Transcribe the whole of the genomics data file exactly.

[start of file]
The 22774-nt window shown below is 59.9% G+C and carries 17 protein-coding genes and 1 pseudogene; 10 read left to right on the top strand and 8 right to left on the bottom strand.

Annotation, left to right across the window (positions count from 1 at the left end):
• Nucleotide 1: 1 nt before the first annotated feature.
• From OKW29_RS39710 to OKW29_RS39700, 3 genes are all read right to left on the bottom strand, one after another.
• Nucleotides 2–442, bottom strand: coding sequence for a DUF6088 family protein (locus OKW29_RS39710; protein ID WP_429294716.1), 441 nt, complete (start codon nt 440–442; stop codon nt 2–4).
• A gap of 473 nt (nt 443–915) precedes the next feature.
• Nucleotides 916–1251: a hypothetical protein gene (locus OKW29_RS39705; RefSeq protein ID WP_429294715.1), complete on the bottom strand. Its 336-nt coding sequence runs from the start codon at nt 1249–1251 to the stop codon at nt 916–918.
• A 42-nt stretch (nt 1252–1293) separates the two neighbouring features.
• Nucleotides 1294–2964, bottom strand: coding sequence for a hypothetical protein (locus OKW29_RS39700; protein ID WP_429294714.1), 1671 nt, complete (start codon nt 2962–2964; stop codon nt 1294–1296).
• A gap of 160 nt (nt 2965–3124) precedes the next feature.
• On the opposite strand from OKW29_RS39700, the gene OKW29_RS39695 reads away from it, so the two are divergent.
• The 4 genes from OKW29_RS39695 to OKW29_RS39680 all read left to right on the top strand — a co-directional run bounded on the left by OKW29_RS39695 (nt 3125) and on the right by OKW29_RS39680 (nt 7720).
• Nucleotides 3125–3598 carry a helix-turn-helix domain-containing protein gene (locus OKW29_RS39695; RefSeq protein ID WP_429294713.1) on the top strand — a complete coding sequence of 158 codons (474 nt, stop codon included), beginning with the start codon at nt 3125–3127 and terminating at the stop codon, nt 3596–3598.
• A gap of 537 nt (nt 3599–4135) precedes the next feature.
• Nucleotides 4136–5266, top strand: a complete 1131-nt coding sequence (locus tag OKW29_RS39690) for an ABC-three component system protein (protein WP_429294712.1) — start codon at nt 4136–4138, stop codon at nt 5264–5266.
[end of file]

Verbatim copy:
The 22774-nt window shown below is 59.9% G+C and carries 17 protein-coding genes and 1 pseudogene; 10 read left to right on the top strand and 8 right to left on the bottom strand.

Annotation, left to right across the window (positions count from 1 at the left end):
• Nucleotide 1: 1 nt before the first annotated feature.
• From OKW29_RS39710 to OKW29_RS39700, 3 genes are all read right to left on the bottom strand, one after another.
• Nucleotides 2–442, bottom strand: coding sequence for a DUF6088 family protein (locus OKW29_RS39710; protein ID WP_429294716.1), 441 nt, complete (start codon nt 440–442; stop codon nt 2–4).
• A gap of 473 nt (nt 443–915) precedes the next feature.
• Nucleotides 916–1251: a hypothetical protein gene (locus OKW29_RS39705; RefSeq protein ID WP_429294715.1), complete on the bottom strand. Its 336-nt coding sequence runs from the start codon at nt 1249–1251 to the stop codon at nt 916–918.
• A 42-nt stretch (nt 1252–1293) separates the two neighbouring features.
• Nucleotides 1294–2964, bottom strand: coding sequence for a hypothetical protein (locus OKW29_RS39700; protein ID WP_429294714.1), 1671 nt, complete (start codon nt 2962–2964; stop codon nt 1294–1296).
• A gap of 160 nt (nt 2965–3124) precedes the next feature.
• On the opposite strand from OKW29_RS39700, the gene OKW29_RS39695 reads away from it, so the two are divergent.
• The 4 genes from OKW29_RS39695 to OKW29_RS39680 all read left to right on the top strand — a co-directional run bounded on the left by OKW29_RS39695 (nt 3125) and on the right by OKW29_RS39680 (nt 7720).
• Nucleotides 3125–3598 carry a helix-turn-helix domain-containing protein gene (locus OKW29_RS39695; RefSeq protein ID WP_429294713.1) on the top strand — a complete coding sequence of 158 codons (474 nt, stop codon included), beginning with the start codon at nt 3125–3127 and terminating at the stop codon, nt 3596–3598.
• A gap of 537 nt (nt 3599–4135) precedes the next feature.
• Nucleotides 4136–5266, top strand: a complete 1131-nt coding sequence (locus tag OKW29_RS39690) for an ABC-three component system protein (protein WP_429294712.1) — start codon at nt 4136–4138, stop codon at nt 5264–5266.